The aPS/PT IgG and IgM antibodies were analyzed by ELISA using the Quanta Lite aPS/PT IgG/IgM ELISA kit (Inova Diagnostics Inc, San Diego, CA). The aCL IgG and IgM, the aβ2GPI IgG and IgM and the aPT IgG and IgM were analyzed by ELISA (Orgentec Diagnostika, Mainz, Germany) considering the following cut-offs: aCL IgG >10 U/ml; aCL IgM >7 U/ml; aβ2GPI IgG and IgM >8 U/ml; aPT IgG and IgM >20 U/ml.
Plasma samples were tested for the presence of LA according to the recommended criteria from the ISTH Subcommittee on lupus anticoagulant-phospholipid-dependent antibodies [15, 16]. All samples were screened using a sensitive activated partial thromboplastin time (aPTT) test performed with silica as an activator (HemosIL Silica Clotting Time—SCT, Instrumentation Laboratory, Italy) and confirmed by a dilute Russell viper venom time dRVVT coagulation test (HemosIL dRVVT, Instrumentation Laboratory, Italy).
Ratios higher than 1.23 for SCT and higher than 1.20 for dRVVT which did not correct with the 50:50 mixture with normal plasma were considered diagnostic of LA.
Statistic analyses (2 × 2 contingency tables using Fisher exact test) were performed using the Graph Pad Prism and Instat softwares (San Diego, CA).
aPS/PT antibodies: specificity and sensitivity compared to other aPL assays
As a first step to set in our population the cut-off of the new tests for aPS/PT IgG and IgM antibodies, we performed the analysis in a series of 52 healthy donors. The cut-off suggested by the manufacturer was ≥30 U/ml both for IgG and IgM. Considering this value, the specificities were, respectively, 98.1 % for aPS/PT IgM and 86.5 % for aPS/PT IgG. Setting the cut-off of IgG at 40 U/ml, the specificity improved (94.2 %), thus we finally decided to consider frankly positive aPS/PT IgG when ≥40 U/ml, borderline between 30 and 40 U/ml.
Overall, aPS/PT IgG and/or IgM positive antibodies were found in 49/421 (11.6 %) cases, comprising 37 (75.5 %) IgM positive, 11 (22.4 %) IgG frankly positive (≥40 U/ml) patients and one aPS/PT IgM/IgG double positive case. Borderline aPS/PT IgG (30–40 U/ml) antibodies were present in 16 cases (two of which were also positive for aPS/PT IgM). After adding these borderline IgG cases, the ultimate aPS/PT sensitivity was assessed at 15 % (63/421).
aCL antibodies were simultaneously analyzed in 403 of the 421 cases, resulting in 4 (1 %) IgG positive, 20 (4.9 %) IgM positive and 5 (1.2 %) IgG/IgM double positive cases.
The aβ2GPI antibodies were simultaneously analyzed in 398 of the 421 patients, resulting in 25/398 (6.3 %) positive cases: 4 IgG, 19 IgM and 2 IgG/IgM double positive cases.
Data about LA were available in 367 of the overall 421 cases, of which 41/367 (11.2 %) resulted positive. Among the LA positive patients, 23/41 (56.1 %) resulted aPS/PT positive: of note all these cases were IgM positive, while only one was also IgG frankly positive. In contrast, in the same subgroup of LA positive subjects, only 12/41 (31.7 %) resulted aCL (p = 0.023, 95 % CI 1.24–7.69, OR 3.09) and 11/41 (26.8 %) aβ2GPI positive (p = 0.013, 95 % CI 1.38–8.80, OR 3.49).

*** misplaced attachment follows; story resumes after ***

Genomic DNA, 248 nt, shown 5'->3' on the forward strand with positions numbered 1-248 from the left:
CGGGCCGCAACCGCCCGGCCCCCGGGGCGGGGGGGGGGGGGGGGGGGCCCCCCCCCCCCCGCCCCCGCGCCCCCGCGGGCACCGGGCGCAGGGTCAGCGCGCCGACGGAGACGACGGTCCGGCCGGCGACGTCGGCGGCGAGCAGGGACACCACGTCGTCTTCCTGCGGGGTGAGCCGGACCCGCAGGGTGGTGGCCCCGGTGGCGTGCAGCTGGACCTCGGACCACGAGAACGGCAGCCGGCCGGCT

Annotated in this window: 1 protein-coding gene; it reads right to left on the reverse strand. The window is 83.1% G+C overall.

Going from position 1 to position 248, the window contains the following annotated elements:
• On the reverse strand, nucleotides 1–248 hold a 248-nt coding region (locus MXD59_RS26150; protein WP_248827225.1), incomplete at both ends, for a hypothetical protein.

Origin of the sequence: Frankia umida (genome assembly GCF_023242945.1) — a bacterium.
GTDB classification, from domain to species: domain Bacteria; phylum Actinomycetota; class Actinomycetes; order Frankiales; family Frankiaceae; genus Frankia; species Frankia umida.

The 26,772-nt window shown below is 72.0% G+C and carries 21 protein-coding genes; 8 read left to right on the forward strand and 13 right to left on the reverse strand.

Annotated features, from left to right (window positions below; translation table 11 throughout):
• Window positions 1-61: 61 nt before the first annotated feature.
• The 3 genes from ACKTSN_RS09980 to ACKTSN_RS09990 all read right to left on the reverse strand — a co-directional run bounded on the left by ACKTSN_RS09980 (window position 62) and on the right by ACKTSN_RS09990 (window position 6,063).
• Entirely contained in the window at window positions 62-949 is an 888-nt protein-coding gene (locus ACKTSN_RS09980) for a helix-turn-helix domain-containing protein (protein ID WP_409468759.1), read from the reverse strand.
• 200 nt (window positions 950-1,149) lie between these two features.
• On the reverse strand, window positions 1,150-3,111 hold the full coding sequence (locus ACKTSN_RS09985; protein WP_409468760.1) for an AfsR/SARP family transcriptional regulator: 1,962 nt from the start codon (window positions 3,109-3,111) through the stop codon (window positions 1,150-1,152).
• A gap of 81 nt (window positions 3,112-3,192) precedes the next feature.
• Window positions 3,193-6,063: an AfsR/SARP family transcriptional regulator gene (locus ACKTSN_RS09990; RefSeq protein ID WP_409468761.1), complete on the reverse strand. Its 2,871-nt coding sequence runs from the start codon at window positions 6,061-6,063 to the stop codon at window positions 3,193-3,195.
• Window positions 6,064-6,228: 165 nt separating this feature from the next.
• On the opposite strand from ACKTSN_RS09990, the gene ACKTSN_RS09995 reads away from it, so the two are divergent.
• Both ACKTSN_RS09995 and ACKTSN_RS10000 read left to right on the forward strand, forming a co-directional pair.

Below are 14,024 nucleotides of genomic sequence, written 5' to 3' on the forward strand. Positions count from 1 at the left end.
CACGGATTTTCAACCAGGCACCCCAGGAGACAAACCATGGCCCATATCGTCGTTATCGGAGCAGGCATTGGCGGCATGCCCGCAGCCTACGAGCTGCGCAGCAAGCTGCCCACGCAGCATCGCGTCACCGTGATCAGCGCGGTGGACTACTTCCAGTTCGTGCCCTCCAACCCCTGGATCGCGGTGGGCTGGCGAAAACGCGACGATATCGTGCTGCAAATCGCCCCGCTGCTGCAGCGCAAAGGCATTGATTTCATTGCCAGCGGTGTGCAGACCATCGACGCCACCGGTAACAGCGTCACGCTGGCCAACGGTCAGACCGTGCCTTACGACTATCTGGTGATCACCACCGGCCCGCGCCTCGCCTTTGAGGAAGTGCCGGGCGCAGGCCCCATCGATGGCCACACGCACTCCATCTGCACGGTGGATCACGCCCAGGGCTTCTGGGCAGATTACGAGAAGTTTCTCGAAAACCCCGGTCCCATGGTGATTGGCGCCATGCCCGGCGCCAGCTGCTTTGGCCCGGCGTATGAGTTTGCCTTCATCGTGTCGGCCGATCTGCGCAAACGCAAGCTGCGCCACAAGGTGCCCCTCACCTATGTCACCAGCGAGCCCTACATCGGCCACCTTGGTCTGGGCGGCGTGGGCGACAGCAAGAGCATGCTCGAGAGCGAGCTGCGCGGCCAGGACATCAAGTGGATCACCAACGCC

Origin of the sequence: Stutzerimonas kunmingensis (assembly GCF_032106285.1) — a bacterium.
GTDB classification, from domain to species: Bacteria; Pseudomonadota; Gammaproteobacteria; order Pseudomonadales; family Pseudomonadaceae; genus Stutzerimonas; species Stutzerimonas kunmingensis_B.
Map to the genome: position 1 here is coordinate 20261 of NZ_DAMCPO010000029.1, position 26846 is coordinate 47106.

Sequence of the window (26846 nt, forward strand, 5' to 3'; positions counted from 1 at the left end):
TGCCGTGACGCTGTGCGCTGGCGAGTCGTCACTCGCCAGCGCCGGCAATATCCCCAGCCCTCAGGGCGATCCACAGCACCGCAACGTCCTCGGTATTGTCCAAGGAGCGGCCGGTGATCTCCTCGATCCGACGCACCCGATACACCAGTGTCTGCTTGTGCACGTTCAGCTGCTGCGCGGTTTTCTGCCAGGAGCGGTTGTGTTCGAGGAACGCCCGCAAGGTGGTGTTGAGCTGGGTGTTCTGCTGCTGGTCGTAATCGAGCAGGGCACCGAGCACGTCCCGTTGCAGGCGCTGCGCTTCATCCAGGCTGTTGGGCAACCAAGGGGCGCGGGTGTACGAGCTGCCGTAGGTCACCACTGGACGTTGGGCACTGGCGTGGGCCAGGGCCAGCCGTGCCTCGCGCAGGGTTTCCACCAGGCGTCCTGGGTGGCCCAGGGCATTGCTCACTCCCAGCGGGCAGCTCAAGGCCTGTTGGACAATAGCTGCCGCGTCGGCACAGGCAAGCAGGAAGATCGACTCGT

In general, the simultaneous presence of aPS/PT and aCL or aβ2GPI antibodies was infrequent; in particular, only one of the aPS/PT IgG frankly positive patients (1/12, 8.3 %) resulted also aCL and/or aβ2GPI positive, while among the aPS/PT IgM positive patients, 9/38 (23.7 %) were also aCL and/or aβ2GPI positive.
Further important observations came from the analysis of LA positive and negative patients.
In LA positive patients, testing of aPS/PT antibodies allowed to identify 39 % previously unrecognized aPL antigenic specificities, while the simultaneous presence of the aPS/PT and the aCL and/or aβ2GPI antibodies was noticed in 17.1 % of cases, the aCL plus the aβ2GPI antibodies in 9.7 % and the sole aCL antibodies in 4.9 % (Fig. 1).
The analysis of the 310 LA negative cases in which all the aPL antibodies were tested (Fig. 2), revealed 6.1 % aPS/PT positive patients (equally distributed between IgG and IgM) and 3.9 % aCL plus aβ2GPI antibodies positive cases (the large majority IgM).
aPS/PT antibodies testing helps to interpret uncertain LA test results
Patients referred by the Haemostasis Unit to improve the interpretation of LA tests were eventually classified as 26 LA positive, 19 LA negative and 17 inconclusive because of OAT. The majority (50/62, 80.6 %) of these patients presented repetitively aCL and aβ2GPI negative antibodies in their follow-up. Our attention was initially focused on sera that were negative for aCL and aβ2GPI antibodies and positive for LA (no. 21): in this subgroup, we disclosed 10/21 (47.6 %) aPS/PT positive cases (4 IgG and 6 IgM), (Table 1).
Important results came also from the analysis of the subgroup of patients in OAT (Table 1): 5/17 (29.4 %) patients showed positive aPS/PT IgG or IgM antibodies, while 4/17 (23.5 %) were aCL and/or aβ2GPI positive (two of which also aPS/PT positive). Therefore, testing for aPS/PT antibodies allowed us to find out 3/17 (17.6 %) previously unrecognized aPL positive subjects.